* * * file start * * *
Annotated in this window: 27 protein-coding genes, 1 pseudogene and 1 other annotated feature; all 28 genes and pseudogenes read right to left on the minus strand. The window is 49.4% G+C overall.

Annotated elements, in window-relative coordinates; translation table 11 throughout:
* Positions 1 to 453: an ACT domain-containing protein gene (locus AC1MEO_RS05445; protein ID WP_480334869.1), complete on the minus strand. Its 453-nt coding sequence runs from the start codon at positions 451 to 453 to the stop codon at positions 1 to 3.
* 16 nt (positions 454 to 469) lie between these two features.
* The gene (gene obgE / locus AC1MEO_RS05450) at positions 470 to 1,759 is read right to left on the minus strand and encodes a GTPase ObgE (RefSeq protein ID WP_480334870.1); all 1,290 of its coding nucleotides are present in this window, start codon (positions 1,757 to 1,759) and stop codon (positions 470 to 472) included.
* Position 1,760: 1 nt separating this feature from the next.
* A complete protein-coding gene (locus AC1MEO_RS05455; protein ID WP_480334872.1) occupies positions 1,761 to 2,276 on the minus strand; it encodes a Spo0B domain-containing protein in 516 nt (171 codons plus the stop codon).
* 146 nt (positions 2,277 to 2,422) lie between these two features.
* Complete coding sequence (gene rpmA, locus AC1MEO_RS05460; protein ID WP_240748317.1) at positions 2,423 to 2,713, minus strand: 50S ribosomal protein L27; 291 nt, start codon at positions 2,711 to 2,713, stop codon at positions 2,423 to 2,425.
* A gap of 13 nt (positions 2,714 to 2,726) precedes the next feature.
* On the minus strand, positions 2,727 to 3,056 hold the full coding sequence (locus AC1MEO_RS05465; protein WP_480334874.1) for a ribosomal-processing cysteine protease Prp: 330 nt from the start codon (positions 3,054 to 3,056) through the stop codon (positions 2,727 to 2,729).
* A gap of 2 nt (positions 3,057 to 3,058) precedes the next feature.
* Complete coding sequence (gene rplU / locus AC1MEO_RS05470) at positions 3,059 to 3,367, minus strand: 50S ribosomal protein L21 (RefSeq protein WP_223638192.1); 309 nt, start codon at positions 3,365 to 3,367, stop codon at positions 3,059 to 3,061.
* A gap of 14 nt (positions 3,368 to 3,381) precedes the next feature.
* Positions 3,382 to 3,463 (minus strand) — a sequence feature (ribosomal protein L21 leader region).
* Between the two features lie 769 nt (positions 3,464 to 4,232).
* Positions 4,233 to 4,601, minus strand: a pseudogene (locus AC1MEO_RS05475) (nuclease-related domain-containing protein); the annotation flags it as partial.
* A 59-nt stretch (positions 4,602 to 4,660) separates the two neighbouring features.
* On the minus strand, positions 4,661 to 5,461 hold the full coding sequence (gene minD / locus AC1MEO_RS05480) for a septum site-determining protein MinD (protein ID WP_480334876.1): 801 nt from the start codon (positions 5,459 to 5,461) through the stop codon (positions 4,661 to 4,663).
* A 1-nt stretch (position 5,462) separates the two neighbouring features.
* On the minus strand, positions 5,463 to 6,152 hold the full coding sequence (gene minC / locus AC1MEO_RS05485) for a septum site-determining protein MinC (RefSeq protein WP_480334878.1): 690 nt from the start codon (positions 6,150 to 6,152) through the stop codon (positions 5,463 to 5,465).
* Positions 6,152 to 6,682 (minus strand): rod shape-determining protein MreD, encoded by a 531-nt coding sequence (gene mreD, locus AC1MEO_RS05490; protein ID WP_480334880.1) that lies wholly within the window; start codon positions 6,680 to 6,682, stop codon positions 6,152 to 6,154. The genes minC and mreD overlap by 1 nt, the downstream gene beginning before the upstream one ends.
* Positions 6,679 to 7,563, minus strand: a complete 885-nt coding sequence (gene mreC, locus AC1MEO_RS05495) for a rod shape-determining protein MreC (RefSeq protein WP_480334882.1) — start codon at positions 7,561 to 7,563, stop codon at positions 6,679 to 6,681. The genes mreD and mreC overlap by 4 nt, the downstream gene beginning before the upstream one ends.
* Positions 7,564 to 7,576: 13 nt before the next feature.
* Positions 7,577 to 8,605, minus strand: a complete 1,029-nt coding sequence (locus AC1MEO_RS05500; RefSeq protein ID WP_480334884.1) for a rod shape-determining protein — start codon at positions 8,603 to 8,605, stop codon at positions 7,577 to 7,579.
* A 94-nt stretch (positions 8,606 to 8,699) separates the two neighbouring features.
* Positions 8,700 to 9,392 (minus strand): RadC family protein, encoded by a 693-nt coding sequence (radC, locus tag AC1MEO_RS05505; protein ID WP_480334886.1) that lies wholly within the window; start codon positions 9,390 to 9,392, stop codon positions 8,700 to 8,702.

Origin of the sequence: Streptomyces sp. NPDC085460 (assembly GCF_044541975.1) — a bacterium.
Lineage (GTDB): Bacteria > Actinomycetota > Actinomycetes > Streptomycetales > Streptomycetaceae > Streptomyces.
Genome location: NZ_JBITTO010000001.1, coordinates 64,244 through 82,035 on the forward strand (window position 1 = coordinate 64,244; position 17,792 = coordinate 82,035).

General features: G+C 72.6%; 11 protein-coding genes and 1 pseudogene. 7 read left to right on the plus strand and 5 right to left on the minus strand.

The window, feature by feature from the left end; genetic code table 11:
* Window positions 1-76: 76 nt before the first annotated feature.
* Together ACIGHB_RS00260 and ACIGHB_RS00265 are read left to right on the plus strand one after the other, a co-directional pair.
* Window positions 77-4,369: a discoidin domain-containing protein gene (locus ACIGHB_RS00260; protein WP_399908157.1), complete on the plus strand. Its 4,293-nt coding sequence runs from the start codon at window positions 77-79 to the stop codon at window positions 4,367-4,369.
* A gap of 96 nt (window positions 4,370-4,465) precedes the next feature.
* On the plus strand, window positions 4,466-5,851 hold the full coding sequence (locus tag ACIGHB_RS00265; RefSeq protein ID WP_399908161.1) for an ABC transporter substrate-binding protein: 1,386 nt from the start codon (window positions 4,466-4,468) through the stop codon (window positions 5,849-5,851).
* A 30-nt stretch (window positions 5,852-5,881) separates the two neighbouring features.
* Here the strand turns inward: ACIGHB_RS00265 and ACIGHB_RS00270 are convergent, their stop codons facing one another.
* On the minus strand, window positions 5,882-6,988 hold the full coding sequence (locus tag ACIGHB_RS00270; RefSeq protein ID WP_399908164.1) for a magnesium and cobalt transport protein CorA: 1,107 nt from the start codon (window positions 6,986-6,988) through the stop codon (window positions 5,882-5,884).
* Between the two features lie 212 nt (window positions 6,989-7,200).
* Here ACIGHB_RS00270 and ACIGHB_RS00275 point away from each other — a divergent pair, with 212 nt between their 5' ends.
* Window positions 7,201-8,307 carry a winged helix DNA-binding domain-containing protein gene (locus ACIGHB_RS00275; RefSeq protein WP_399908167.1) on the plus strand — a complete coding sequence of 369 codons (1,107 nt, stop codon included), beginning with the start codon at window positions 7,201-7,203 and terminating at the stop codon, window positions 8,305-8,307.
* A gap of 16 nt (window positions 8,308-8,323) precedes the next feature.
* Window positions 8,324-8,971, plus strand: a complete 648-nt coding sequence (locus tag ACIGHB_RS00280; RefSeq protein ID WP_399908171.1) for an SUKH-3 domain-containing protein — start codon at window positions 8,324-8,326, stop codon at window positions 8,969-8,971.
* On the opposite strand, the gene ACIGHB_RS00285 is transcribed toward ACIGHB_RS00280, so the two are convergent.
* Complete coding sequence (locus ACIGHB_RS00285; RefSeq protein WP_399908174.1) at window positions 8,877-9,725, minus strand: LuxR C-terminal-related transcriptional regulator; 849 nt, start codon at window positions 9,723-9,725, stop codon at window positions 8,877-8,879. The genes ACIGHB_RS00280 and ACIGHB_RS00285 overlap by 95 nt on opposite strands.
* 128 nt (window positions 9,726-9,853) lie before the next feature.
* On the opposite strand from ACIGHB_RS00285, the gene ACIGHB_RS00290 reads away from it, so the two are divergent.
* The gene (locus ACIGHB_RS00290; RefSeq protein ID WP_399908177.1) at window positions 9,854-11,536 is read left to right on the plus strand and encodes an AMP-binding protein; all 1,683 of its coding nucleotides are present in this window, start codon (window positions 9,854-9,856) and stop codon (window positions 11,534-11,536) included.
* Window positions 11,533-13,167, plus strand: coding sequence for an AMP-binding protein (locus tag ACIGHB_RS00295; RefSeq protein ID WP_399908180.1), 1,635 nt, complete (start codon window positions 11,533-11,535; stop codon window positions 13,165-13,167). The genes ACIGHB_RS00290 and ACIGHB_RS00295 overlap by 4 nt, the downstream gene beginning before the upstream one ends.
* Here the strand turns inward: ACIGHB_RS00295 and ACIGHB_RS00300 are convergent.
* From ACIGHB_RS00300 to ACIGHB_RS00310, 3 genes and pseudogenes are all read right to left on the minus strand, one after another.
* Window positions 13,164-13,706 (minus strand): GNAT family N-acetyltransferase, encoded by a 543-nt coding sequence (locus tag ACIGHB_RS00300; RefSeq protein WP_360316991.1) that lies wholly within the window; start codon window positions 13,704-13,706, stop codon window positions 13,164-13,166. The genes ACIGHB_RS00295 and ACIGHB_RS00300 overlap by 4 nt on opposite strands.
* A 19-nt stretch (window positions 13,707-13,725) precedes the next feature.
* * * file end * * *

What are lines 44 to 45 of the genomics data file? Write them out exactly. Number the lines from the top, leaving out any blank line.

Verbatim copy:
* A gap of 16 nt (window positions 8,308-8,323) precedes the next feature.
* Window positions 8,324-8,971, plus strand: a complete 648-nt coding sequence (locus tag ACIGHB_RS00280; RefSeq protein ID WP_399908171.1) for an SUKH-3 domain-containing protein — start codon at window positions 8,324-8,326, stop codon at window positions 8,969-8,971.